Nearly four years ago, my husband Val and I visited the Ukrainian capitol of Kyiv together. This trip had been a long-time interest of ours. Val had lived in Kyiv as a young man back in 1993, right after the dissolution of the Soviet Union, and in our 20+ years of marriage I had heard many of his stories. Both of us were eager to go and see Kyiv for what it had meant to Val back then, and also find out what had become of it.
We had tried to head that direction in 2014, but tension between Ukraine and Russia had risen at the beginning of that year and had resulted in territory in eastern Ukraine being occupied by Russia. We avoided making the trip at that time, expecting travel to Ukraine and its neighboring countries to be unsafe.
Russia and Ukraine have a history of conflict. Generally, Russia has been the aggressor or exploiter, as in the days of the Russian Empire, after the Communist Revolution and during Stalin’s reign of terror in the ’40s and ’50s. Ukraine enjoyed a number of years of independence in the decades following the dissolution of the Soviet Union, but they’ve remained wary of their eastern neighbor; always a possible threat.
The tension in 2014 began when Ukraine’s president, Viktor Yanukovych, had given way to pressure from Russia not to sign political association and trade agreements with the EU. This sparked numerous Ukrainian groups to protest, with allegations of corruption, abuse of power, police brutality, and human rights violations on the part of President Yanukovych and his administration. As protests spread, they became increasingly more violent. In January and February of 2014, the Berkut special riot police became engaged in a bloody conflict with the protesters known as the ‘EURO-Maidan Revolution‘ or ‘The Revolution of Dignity.’
Val and I watched this on the internet, with horror, from our home safe in the Netherlands.
Having considered the overthrow of Yanukovych as a military coup, Russia troops entered Ukraine from the east and annexed the Ukrainian region called Crimea, and supported a separatist movements in eastern Ukrainian districts of Donetsk and Lugansk. Ukraine lost control of a good deal of land in that year, but eventually things settled down.
By 2018, things seemed calm enough for Val and I to travel there. More and more tourists were visiting Kyiv, a new Hungarian airline called Wizz Air was scheduling easy flights from western Europe to connections that far east, and nostalgia beckoned us toward Ukraine. We finally did go in the Spring of that year, and in Kyiv we found a peaceful and inviting environment: incredible architecture, inexpensive and delicious food, a city with a lot of soul, and kind friends. Val blogged about it on our site and an article he wrote about it was featured on a large travel site called Cheeseweb.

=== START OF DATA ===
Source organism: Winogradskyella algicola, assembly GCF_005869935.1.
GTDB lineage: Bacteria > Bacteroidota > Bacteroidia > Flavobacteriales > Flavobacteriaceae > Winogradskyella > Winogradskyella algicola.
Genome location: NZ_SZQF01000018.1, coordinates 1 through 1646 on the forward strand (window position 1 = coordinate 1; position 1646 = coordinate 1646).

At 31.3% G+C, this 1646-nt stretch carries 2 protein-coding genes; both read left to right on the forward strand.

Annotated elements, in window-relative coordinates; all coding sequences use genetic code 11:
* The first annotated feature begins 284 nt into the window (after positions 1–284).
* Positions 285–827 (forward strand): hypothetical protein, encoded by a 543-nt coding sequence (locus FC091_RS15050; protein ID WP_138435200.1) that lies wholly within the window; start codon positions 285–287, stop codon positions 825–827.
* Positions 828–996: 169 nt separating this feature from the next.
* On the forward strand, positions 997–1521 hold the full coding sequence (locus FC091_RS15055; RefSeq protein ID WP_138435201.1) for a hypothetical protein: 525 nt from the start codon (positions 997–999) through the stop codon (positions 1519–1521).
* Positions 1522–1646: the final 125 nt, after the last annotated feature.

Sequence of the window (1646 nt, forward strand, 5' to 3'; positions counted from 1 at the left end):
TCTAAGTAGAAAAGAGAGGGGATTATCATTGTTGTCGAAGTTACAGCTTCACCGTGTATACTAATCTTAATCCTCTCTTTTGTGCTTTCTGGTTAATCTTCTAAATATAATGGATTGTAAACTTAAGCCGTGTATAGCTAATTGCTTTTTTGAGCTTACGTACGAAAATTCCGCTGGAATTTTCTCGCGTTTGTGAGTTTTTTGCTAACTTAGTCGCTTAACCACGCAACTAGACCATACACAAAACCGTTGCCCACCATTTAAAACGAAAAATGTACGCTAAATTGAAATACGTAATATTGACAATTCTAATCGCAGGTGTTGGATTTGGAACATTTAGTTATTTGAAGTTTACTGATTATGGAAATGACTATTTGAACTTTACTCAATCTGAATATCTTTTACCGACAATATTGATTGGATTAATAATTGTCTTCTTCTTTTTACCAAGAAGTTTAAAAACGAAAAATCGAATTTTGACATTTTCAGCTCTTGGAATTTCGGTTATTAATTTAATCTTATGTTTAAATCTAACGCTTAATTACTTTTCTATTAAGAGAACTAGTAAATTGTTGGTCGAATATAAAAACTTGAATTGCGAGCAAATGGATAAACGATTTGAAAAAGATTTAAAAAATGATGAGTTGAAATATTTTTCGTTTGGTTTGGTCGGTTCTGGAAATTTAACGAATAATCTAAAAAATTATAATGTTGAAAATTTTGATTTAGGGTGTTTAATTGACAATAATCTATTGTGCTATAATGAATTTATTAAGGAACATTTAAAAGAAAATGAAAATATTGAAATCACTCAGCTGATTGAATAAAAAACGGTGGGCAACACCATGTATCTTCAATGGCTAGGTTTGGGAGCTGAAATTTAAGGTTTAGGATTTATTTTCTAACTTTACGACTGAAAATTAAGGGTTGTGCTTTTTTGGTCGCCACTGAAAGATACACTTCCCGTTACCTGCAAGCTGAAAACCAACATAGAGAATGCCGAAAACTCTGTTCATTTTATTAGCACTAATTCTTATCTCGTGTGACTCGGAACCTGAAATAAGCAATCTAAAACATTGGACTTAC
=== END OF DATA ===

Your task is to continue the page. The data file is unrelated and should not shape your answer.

Here’s a glimpse of ta few of the interesting things we saw there:
Ukraine’s history and cultural offerings fascinated me. Visiting these places offered me a glimpse into a whole new world of cultural wealth, heroism and resilience. From the chats we had with residents of Kyiv during our trip, it became evident to us that the Euro-Maidan Revolution had really bolstered national solidarity for Ukrainians. The Ukrainian people have suffered unimaginable wrongs by Russia and other invaders over the centuries, yet they have perpetually come out stronger, more united, and more sure of themselves as a nation.
After we returned home from our travels, I made a video about Kyiv, which touches on the history, culture, and political situation in 2018. You can view it here:
Later in 2018 Val again traveled to Ukraine for book research. His historical thrillers set in Russia and eastern European settings, brought him to Lviv, Ukraine, a western city with a more central-European feel. There he learned more about the western part of Ukraine, a region which was once called Ruthenia. You can read about his Lviv explorations HERE.
On the same trip he also interviewed a number of people in Kyiv connected with the EURO-Maidan Revolution, bringing out further information and perspectives on that struggle. He made contacts there that have kept him updated on the political climate in Ukraine as tension with Russia has continued.